Regulation of activation of NF-κB by Calmodulin in T-lymphocytes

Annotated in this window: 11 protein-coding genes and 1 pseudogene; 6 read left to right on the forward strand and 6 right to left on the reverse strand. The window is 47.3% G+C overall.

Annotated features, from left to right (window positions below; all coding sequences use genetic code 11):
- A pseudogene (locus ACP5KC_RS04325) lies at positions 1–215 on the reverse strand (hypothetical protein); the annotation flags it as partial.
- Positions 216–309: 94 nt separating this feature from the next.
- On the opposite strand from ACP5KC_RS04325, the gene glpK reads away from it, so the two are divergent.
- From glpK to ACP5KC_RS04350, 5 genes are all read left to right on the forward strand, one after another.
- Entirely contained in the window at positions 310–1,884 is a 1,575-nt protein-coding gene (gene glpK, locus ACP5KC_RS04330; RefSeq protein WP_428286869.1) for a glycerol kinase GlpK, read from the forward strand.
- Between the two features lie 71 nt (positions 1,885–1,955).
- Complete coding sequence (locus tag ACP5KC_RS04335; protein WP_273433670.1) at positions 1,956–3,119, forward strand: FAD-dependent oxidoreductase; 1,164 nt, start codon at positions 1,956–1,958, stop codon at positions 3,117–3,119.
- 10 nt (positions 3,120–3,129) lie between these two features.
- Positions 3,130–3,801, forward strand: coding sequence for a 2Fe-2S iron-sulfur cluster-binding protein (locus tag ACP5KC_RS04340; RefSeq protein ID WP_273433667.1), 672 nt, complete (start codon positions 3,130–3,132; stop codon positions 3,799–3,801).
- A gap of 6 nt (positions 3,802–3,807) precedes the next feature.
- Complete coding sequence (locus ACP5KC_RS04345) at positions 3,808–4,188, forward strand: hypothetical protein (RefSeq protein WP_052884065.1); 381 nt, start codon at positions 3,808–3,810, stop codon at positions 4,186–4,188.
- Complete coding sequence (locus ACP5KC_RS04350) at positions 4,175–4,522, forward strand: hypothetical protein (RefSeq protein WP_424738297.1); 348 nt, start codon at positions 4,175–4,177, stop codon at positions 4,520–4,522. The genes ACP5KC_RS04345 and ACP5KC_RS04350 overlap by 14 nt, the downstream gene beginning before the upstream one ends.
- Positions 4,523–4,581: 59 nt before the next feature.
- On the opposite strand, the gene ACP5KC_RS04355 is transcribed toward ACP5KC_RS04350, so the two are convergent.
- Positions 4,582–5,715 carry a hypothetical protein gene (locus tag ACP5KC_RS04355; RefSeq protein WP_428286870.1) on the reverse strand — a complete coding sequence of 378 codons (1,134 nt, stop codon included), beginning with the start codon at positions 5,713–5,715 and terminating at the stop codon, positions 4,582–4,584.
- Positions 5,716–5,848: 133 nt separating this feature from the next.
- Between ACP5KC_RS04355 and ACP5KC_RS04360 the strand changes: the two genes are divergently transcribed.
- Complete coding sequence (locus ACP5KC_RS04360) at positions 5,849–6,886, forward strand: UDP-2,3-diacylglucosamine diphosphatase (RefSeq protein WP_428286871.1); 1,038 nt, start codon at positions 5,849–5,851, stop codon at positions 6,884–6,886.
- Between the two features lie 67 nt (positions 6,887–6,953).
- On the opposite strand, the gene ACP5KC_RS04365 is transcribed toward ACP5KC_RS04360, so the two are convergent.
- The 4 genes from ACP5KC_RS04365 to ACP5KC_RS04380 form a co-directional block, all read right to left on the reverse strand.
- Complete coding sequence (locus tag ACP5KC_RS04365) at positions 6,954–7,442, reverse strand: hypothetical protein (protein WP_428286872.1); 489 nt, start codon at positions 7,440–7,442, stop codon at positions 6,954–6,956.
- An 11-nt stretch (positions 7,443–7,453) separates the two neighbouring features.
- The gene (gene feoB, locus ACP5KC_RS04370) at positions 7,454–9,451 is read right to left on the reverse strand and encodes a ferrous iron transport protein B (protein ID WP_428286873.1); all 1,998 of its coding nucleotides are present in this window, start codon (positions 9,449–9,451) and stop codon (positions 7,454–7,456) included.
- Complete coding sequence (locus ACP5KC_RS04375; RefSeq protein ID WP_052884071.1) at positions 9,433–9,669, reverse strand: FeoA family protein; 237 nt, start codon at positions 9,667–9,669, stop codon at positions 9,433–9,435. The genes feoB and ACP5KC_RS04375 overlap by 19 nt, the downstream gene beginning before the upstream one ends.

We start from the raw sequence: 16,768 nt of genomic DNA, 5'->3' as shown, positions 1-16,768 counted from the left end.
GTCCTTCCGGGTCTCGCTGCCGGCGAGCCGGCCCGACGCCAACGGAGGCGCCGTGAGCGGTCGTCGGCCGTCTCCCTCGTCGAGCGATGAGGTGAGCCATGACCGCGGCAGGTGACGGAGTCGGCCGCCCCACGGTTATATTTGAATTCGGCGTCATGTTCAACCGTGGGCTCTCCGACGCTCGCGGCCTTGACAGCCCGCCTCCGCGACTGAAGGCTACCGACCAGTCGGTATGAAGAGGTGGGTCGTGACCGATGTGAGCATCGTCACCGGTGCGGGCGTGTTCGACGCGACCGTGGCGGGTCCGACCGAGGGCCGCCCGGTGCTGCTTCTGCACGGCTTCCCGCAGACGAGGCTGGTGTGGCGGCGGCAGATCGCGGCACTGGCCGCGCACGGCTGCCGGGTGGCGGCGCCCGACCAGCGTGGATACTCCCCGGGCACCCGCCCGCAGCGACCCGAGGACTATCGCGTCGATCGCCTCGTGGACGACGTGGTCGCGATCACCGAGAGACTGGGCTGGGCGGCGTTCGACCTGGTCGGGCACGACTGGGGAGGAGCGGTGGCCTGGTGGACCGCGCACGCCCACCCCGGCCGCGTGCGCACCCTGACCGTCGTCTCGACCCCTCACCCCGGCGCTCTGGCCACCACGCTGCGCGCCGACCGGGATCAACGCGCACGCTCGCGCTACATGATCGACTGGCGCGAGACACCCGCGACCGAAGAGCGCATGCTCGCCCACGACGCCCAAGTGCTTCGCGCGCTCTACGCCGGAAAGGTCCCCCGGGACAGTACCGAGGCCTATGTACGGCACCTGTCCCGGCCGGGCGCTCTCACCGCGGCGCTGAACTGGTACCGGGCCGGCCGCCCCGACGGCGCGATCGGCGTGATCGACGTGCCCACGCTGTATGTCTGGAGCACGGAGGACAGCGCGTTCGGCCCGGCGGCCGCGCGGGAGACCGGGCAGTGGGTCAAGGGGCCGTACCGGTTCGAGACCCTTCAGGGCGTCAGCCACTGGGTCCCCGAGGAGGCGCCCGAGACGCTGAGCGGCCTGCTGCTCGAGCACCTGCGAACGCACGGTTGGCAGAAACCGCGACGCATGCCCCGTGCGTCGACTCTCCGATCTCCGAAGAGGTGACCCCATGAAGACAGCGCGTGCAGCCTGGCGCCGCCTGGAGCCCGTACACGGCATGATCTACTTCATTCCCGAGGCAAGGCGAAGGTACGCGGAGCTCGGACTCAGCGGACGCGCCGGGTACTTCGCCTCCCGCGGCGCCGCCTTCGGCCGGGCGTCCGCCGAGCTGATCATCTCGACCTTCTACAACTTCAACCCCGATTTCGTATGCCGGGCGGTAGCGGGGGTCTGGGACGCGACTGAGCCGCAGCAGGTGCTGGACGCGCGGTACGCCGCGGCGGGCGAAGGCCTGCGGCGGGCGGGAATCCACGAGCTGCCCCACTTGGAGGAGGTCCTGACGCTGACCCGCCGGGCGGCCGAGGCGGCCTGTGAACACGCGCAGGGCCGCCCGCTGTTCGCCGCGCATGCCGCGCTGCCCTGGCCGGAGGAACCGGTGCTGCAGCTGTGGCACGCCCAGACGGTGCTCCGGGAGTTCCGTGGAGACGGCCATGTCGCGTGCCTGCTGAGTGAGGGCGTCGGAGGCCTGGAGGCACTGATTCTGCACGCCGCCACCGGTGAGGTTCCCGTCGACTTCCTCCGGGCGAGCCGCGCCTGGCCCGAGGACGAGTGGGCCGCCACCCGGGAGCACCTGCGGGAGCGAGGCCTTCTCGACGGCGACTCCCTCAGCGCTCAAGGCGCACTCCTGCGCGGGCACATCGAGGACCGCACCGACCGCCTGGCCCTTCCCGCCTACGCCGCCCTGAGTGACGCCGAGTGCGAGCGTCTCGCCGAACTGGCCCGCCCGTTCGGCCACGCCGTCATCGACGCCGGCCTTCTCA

Abstract: Nuclear factor kappa B (NF-kB) is a widely expressed family of transcription factors that are involved in a diverse number of processes. These include inflammation or differentiation, survival or apoptosis, and proliferation or cell cycle arrest. NF-kB is usually associated with inhibitory kB proteins (IkB), which mask the nuclear localisation sequence (NLS) of NF-kB and renders it in the cytoplasm. Various stimuli result in the activation of the I kappa B kinase (IKK) protein complex, which phosphorylates IκB proteins and thereby marks them for degradation by the ubiquitin-proteasome pathway. Thereby NF-kB enters the nucleus and acts on its target genes. The study of T- and B-lymphocyte antigen receptor signalling to NF-kB is a field of intense investigation, with much attention being focused on the molecular scaffolding proteins Carma1, Bcl10 and MALT1 and their post-translational modifications. These have been shown to be crucial for the organization of the immunological synapse structure under the activated receptor, to which IKK is recruited and becomes activated, which subsequently leads to the activation of NF-kB.T cell receptor (TCR) activation results in a rapid increase in the intracellular Ca2+ level and NF-kB activation is known to be regulated by those increases, but the mechanisms have remained unclear. Calmodulin (CaM) is a calcium sensory protein that responds to increases in intracellular Ca2+ levels. When CaM binds Ca2+ ions, it leads to structural changes that directly as well as indirectly, through CaM dependent kinases (CaMKs), phosphatases and other enzymes, alters a variety of cellular processes, among them transcriptional regulation. Here CaM is shown to interact directly with Bcl10 in a Ca2+ dependent manner. Increases in the intracellular Ca2+ level are shown to induce the proximity of Bcl10 and CaM in vivo. Carma1 associates with Bcl10 through a CARD-CARD domain interaction that is known to be crucial for TCR signalling to NF-kB. The interaction of CaM with Bcl10 was mapped to the CARD domain and was shown to be a negative regulator for the Bcl10-Carma1 interaction. Inhibition of the CaM interaction by a point mutation within the CaM binding site of Bcl10 results in decreased binding of CaM to Bcl10 in vivo, as well as an increased ability of Bcl10 to induce NF-kB transcriptional activity, which is further enhanced by TCR activating stimuli.NF-kB activation is also shown here to be regulated by CaM indirectly through actions of CaMKII. The CaMKII is recruited to the immunological synapse where it interacts with Bcl10 in an inducible fashion and phosphorylates Bcl10. Phosphorylations of Bcl10 by CaMKII are shown to be important for the ability of Bcl10 to induce NF-κB transcriptional activity. Upon mutation of its most important CaMKII site, Bcl10 fails to activate an NF-kB reporter and an NF-kB target gene (IL-2). This mutated Bcl10 also fails to induce activating phosphorylations of IKKa/b and the kinase JNK2 but not JNK1. Furthermore, phosphorylation of Bcl10 by CaMKII regulates the interactions within the important Carma1, Bcl10, Malt1 signaling complex and the essential signal induced ubiquitinations of Bcl10 and IKKg. Phosphorylation of IKK by TAK1 is also regulated by CaMKII, and serine 82 is a putative CaMKII target site of TAK1 that appears to be important for IκBα degradation.In summary, this thesis explores that not only NF-kB but also CaM is a double-edged sword, since the multi-functional NF-kB family of transcription factors is regulated by CaM both negatively and positively.
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